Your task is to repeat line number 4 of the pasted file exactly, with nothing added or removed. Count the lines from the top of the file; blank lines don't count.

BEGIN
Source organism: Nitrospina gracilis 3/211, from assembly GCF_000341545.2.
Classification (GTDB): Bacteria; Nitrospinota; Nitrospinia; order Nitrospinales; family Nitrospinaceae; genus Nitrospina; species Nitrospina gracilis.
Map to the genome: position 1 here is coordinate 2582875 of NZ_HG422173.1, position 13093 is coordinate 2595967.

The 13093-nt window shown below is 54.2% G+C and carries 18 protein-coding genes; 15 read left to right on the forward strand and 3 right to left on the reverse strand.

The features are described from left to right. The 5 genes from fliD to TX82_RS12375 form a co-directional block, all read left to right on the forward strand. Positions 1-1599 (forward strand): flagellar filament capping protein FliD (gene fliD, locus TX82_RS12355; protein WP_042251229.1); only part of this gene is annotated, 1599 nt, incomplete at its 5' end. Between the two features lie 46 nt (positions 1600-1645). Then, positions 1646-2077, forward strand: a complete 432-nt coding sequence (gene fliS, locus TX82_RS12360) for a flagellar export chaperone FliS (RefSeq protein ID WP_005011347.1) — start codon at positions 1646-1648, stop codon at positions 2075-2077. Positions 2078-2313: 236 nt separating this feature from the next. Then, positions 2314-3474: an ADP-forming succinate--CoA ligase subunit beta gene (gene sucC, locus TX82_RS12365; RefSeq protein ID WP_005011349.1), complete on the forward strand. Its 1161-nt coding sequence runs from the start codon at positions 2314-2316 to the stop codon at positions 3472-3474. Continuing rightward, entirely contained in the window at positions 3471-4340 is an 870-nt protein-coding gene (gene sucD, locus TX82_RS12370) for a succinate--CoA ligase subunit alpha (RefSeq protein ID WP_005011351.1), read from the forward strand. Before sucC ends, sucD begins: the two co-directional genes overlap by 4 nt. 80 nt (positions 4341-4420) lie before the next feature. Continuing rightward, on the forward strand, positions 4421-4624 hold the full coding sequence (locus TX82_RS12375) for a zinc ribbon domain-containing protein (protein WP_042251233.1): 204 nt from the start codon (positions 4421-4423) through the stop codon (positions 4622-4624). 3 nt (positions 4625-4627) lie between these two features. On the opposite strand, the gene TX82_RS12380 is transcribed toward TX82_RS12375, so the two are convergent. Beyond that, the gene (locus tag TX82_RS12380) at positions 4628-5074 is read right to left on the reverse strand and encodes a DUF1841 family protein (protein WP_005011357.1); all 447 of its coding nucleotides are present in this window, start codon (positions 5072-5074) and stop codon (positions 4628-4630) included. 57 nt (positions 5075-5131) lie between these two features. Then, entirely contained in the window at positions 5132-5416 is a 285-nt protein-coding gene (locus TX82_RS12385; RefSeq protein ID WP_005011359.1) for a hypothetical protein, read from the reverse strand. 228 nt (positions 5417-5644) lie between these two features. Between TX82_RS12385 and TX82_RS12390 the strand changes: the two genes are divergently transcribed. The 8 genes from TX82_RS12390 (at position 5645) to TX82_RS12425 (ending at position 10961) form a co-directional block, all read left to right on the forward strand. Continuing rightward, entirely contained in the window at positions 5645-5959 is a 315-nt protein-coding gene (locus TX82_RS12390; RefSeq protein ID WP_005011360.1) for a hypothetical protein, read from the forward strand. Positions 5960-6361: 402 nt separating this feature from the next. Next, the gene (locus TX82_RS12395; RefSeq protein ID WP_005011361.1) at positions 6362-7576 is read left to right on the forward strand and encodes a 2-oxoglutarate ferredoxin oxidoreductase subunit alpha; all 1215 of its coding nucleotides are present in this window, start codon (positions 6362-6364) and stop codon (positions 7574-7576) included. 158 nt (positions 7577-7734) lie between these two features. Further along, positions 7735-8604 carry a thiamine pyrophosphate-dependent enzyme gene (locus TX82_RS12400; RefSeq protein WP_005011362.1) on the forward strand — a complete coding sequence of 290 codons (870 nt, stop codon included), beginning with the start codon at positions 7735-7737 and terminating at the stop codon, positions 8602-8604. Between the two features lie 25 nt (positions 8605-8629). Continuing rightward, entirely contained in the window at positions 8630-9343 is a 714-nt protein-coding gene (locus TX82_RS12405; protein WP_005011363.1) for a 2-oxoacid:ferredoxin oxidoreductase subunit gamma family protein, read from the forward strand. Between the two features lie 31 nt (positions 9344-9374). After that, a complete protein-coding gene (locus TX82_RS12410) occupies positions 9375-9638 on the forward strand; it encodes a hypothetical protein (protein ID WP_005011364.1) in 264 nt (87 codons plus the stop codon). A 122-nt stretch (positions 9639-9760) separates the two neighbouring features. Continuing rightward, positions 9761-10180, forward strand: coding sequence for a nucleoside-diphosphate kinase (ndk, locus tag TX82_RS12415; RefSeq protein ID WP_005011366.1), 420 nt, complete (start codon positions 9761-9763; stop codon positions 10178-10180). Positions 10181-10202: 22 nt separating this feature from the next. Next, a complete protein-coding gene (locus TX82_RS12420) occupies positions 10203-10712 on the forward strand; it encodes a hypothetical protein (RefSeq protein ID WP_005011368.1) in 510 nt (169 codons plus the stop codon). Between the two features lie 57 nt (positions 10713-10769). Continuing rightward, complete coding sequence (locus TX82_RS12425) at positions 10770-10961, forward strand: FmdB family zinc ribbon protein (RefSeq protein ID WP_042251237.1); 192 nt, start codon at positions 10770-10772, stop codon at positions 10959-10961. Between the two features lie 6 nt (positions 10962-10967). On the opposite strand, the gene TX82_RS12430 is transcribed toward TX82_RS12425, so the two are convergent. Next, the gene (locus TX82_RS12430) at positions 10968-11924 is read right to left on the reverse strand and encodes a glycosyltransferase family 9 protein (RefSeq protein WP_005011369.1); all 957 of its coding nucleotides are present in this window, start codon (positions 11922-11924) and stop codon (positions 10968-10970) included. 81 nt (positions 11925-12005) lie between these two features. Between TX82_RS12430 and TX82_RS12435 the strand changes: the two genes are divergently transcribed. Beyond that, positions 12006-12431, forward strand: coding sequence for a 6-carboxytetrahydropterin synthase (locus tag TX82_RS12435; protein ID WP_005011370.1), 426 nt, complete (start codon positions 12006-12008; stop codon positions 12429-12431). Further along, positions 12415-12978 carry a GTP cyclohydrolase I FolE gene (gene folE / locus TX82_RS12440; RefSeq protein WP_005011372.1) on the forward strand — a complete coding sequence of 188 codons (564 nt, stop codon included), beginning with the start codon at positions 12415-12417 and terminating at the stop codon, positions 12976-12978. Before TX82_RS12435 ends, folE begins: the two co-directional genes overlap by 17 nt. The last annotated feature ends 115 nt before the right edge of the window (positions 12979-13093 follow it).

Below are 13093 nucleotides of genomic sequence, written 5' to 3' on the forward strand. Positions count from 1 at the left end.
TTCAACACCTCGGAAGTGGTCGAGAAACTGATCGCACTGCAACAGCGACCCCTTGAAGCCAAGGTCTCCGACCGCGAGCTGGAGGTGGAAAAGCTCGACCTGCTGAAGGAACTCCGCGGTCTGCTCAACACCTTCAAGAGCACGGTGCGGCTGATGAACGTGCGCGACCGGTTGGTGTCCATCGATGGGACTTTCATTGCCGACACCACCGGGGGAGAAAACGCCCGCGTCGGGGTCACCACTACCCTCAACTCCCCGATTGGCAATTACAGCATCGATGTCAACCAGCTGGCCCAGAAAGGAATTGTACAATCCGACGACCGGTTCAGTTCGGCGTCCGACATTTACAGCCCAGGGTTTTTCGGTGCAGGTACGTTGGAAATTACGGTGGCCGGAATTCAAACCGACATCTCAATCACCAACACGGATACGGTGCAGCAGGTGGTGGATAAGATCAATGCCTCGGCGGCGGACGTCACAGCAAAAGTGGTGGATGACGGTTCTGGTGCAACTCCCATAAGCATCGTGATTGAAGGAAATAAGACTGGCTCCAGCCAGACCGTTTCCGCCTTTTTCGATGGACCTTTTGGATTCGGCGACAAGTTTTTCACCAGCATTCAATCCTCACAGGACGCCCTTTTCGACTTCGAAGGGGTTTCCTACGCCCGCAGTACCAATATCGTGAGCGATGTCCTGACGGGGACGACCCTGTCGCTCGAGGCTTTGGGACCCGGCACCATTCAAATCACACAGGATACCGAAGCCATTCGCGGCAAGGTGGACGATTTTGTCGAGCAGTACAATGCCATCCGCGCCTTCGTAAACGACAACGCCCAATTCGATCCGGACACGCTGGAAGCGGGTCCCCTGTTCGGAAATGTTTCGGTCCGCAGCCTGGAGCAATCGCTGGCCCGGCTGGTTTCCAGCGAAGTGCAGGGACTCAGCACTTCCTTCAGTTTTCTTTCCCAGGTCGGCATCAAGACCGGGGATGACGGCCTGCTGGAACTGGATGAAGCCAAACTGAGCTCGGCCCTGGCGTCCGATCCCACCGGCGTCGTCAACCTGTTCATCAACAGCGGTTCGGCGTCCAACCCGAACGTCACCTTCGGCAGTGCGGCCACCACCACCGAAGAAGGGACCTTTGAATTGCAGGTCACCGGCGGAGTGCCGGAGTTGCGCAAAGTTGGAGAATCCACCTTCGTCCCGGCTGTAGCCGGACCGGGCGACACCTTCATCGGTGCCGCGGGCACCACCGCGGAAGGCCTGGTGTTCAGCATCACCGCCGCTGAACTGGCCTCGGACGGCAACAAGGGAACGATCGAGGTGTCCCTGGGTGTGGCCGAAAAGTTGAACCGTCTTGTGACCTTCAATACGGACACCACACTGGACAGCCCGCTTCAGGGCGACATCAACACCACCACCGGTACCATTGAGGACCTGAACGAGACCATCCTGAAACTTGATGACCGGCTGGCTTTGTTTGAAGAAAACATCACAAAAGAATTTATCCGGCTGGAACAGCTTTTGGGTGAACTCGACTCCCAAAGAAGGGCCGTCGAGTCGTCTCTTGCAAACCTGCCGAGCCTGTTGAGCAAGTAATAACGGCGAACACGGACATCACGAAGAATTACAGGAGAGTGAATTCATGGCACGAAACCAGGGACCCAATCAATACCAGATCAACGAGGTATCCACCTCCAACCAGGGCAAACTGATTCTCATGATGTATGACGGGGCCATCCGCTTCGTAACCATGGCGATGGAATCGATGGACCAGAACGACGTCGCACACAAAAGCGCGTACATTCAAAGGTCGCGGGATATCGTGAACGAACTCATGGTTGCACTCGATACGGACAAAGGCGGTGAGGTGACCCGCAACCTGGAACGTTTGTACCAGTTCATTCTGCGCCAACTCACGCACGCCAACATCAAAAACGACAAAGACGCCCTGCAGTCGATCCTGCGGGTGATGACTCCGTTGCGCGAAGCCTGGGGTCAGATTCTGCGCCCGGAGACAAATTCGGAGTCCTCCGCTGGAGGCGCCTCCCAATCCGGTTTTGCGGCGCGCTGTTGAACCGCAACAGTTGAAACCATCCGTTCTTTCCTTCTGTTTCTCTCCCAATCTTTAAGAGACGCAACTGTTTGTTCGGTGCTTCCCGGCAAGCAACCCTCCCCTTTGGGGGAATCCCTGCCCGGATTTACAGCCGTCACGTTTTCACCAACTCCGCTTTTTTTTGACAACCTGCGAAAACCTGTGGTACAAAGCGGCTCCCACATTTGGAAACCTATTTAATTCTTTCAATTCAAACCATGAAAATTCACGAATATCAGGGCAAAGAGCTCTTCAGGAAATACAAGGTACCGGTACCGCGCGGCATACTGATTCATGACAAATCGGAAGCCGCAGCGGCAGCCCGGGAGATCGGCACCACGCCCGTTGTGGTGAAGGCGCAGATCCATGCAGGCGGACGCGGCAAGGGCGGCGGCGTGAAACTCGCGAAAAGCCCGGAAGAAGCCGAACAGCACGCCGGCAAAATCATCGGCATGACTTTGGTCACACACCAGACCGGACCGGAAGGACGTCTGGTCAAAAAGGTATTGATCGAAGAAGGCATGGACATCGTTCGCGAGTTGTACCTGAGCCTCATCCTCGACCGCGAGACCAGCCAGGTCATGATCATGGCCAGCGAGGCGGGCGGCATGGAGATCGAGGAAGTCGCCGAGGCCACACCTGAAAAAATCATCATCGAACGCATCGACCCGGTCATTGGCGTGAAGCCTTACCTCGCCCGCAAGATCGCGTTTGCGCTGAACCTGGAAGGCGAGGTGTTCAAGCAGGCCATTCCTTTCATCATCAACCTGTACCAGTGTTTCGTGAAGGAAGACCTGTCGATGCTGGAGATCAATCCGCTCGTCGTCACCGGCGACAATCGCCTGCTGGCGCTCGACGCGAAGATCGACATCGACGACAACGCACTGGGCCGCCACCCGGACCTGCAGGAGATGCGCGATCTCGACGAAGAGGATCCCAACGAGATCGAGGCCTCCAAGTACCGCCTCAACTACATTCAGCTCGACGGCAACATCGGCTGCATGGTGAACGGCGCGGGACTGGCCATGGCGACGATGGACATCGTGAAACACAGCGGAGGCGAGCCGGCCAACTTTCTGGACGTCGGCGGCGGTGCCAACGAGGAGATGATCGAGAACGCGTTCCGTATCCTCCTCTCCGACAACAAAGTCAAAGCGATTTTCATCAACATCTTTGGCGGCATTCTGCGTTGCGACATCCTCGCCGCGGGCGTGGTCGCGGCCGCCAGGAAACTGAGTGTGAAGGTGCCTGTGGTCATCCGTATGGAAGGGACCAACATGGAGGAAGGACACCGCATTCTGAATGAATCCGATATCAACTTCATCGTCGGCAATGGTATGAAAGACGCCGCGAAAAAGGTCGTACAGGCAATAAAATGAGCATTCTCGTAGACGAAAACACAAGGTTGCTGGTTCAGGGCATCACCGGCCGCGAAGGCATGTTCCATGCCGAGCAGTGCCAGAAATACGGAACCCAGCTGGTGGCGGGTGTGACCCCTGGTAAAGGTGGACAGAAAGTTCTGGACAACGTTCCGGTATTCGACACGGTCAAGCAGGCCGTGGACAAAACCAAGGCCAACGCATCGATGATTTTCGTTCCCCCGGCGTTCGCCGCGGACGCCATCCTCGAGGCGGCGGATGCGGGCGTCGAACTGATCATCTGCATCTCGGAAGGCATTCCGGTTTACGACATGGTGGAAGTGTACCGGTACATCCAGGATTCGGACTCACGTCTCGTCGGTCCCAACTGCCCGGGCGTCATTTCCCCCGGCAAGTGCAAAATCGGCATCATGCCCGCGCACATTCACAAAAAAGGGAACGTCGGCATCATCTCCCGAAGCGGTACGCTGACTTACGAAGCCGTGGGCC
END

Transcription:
The 13093-nt window shown below is 54.2% G+C and carries 18 protein-coding genes; 15 read left to right on the forward strand and 3 right to left on the reverse strand.